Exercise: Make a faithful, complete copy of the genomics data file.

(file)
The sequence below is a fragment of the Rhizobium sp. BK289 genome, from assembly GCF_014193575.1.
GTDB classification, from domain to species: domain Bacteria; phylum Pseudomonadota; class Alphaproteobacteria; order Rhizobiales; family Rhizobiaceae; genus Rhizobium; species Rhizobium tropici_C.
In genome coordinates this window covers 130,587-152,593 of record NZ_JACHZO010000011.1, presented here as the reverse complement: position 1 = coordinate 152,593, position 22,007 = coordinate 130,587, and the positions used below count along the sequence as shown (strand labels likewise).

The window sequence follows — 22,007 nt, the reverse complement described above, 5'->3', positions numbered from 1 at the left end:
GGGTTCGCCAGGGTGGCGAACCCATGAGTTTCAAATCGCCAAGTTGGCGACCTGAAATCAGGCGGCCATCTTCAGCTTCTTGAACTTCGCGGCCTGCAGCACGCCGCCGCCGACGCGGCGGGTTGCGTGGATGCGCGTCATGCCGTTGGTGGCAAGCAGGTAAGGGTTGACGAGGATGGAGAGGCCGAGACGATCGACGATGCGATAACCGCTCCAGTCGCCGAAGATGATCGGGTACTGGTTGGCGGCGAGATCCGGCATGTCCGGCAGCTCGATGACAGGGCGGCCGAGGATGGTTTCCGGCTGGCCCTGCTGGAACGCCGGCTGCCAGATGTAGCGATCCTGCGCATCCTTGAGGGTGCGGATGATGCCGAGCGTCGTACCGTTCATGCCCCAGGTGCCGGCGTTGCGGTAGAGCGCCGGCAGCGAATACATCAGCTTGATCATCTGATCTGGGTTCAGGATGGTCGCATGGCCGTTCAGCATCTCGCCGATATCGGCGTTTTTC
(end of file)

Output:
The sequence below is a fragment of the Rhizobium sp. BK289 genome, from assembly GCF_014193575.1.
GTDB classification, from domain to species: domain Bacteria; phylum Pseudomonadota; class Alphaproteobacteria; order Rhizobiales; family Rhizobiaceae; genus Rhizobium; species Rhizobium tropici_C.
In genome coordinates this window covers 130,587-152,593 of record NZ_JACHZO010000011.1, presented here as the reverse complement: position 1 = coordinate 152,593, position 22,007 = coordinate 130,587, and the positions used below count along the sequence as shown (strand labels likewise).

The window sequence follows — 22,007 nt, the reverse complement described above, 5'->3', positions numbered from 1 at the left end:
GGGTTCGCCAGGGTGGCGAACCCATGAGTTTCAAATCGCCAAGTTGGCGACCTGAAATCAGGCGGCCATCTTCAGCTTCTTGAACTTCGCGGCCTGCAGCACGCCGCCGCCGACGCGGCGGGTTGCGTGGATGCGCGTCATGCCGTTGGTGGCAAGCAGGTAAGGGTTGACGAGGATGGAGAGGCCGAGACGATCGACGATGCGATAACCGCTCCAGTCGCCGAAGATGATCGGGTACTGGTTGGCGGCGAGATCCGGCATGTCCGGCAGCTCGATGACAGGGCGGCCGAGGATGGTTTCCGGCTGGCCCTGCTGGAACGCCGGCTGCCAGATGTAGCGATCCTGCGCATCCTTGAGGGTGCGGATGATGCCGAGCGTCGTACCGTTCATGCCCCAGGTGCCGGCGTTGCGGTAGAGCGCCGGCAGCGAATACATCAGCTTGATCATCTGATCTGGGTTCAGGATGGTCGCATGGCCGTTCAGCATCTCGCCGATATCGGCGTTTTTC